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Muetzel’s unit jumped off with Company B at 1510, crossed the low ground, and ascended a draw leading to Hill 91. The Marines miscalculated, however, and climbed too far up the slope, so that they came within grenade range of the crest and were pinned down by machinegun fire. The platoon was split, with Muetzel and two squads on the left of the draw and Corporal Raymond E. Stephens and his squad on the right.

During the preparatory artillery barrage, Fox had led his platoon around to the enemy’s right flank, concealed en route by a rice-paddy bank. Not knowing when the supporting fire would lift, he withheld his squads from an assault line by a wide safety margin. Thus when the artillery ceased, the North Koreans had time to come out of their holes and hit the envelopment with small arms fire. Fox was wounded, and command passed to Technical Sergeant George W. Bolkow who worked the platoon up into the enemy positions.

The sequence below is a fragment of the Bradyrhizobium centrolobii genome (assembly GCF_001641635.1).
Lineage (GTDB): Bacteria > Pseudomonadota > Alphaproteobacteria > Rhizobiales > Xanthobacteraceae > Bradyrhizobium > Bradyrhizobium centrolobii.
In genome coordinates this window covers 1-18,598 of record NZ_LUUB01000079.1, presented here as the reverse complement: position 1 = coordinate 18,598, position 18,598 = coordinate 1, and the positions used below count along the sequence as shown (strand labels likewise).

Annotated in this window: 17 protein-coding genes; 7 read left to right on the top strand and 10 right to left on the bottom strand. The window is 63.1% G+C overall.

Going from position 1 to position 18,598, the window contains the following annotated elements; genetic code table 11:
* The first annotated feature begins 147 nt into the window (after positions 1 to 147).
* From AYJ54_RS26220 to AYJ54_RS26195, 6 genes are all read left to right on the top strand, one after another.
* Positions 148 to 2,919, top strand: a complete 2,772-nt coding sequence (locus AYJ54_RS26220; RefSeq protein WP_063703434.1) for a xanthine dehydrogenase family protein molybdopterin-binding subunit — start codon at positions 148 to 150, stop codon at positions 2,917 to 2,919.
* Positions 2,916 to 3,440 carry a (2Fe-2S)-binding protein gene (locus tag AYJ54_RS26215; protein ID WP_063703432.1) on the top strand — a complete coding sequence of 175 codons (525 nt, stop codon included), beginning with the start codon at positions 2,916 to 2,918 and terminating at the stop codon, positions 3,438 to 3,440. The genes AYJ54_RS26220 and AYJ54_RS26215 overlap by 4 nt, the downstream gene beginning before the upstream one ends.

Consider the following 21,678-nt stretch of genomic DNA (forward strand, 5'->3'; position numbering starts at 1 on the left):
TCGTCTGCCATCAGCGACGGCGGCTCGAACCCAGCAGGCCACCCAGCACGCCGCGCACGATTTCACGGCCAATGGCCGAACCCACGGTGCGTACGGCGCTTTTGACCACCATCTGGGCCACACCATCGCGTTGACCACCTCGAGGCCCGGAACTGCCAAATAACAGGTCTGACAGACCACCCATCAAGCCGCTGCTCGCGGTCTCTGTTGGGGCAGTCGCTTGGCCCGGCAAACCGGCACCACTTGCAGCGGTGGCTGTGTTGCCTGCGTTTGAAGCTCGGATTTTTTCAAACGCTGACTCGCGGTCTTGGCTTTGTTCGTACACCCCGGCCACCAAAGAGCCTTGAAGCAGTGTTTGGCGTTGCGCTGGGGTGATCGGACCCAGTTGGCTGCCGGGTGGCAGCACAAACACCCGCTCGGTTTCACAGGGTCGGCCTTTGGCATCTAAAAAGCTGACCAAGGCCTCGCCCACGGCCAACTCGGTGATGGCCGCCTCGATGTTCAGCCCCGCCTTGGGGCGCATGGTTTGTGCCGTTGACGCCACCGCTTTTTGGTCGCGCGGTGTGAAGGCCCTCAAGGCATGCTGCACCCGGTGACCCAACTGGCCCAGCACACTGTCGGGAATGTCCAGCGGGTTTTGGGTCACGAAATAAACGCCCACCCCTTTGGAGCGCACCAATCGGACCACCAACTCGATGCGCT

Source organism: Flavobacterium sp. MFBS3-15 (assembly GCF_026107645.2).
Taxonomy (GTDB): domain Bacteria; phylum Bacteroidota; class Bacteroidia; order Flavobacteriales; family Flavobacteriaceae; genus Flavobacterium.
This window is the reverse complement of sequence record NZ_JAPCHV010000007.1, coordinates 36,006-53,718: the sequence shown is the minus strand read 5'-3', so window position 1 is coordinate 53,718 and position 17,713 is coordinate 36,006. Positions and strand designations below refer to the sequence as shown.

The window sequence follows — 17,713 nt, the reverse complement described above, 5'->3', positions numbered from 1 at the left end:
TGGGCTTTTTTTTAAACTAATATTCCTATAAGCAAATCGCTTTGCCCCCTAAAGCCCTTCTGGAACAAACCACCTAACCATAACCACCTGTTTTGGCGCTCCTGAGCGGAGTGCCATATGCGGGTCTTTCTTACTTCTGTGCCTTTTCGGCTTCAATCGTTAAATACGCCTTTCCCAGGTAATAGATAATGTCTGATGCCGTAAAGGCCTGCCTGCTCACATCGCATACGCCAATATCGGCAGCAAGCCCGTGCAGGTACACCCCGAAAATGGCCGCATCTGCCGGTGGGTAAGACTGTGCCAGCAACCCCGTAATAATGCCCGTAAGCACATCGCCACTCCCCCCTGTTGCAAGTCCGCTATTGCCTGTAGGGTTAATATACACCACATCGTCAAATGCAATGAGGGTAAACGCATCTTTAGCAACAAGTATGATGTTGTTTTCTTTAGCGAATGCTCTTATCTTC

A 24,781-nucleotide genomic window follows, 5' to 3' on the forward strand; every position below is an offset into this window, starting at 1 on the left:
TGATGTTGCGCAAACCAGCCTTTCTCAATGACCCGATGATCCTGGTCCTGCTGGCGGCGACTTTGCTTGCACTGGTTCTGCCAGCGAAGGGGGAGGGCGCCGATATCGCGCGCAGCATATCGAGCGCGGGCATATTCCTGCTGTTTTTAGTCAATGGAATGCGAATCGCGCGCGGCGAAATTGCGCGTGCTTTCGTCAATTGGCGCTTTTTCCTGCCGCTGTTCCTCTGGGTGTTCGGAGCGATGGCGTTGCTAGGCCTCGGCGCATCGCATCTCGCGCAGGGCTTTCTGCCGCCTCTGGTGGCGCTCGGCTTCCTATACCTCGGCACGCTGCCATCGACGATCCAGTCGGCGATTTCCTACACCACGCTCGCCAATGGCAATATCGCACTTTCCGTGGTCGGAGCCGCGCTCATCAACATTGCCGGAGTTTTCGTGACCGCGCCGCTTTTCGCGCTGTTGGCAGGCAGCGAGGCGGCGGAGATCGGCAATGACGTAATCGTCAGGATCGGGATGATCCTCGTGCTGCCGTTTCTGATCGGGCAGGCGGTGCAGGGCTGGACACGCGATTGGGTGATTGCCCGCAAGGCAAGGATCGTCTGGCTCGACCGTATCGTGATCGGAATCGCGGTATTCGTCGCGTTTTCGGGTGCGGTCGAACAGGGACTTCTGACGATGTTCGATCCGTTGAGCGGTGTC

The 3d Platoon’s assault was sparked by Corporal Virgil W. Henderson and his 3d Squad, who worked to the rear of a troublesome machinegun position and destroyed it. During the attack Henderson was painfully wounded in the jaw by a Communist bullet. Since both forward platoons had SCR 300 radios, Muetzel heard the report that Fox was wounded.

Concluding that the envelopment had failed, the 2d Platoon leader requested and received permission to make a frontal assault on Hill 91 from his position on the forward slopes. Enemy mortar fire had added to the woes of Muetzel’s diversionary thrust. And though an OY–2 of VMO–6 had given information leading to the destruction of the mortar position, the beleaguered platoon leader sought the relative safety of a frontal assault.

Corporal Stephens, acting on his own initiative across the draw, had worked his squad up to the razorback ridge and around the enemy’s left flank. Thus the hapless North Koreans on Hill 91 were hit by a “triple envelopment” when Stephens struck from the north, Muetzel from the east and Bolkow from the south.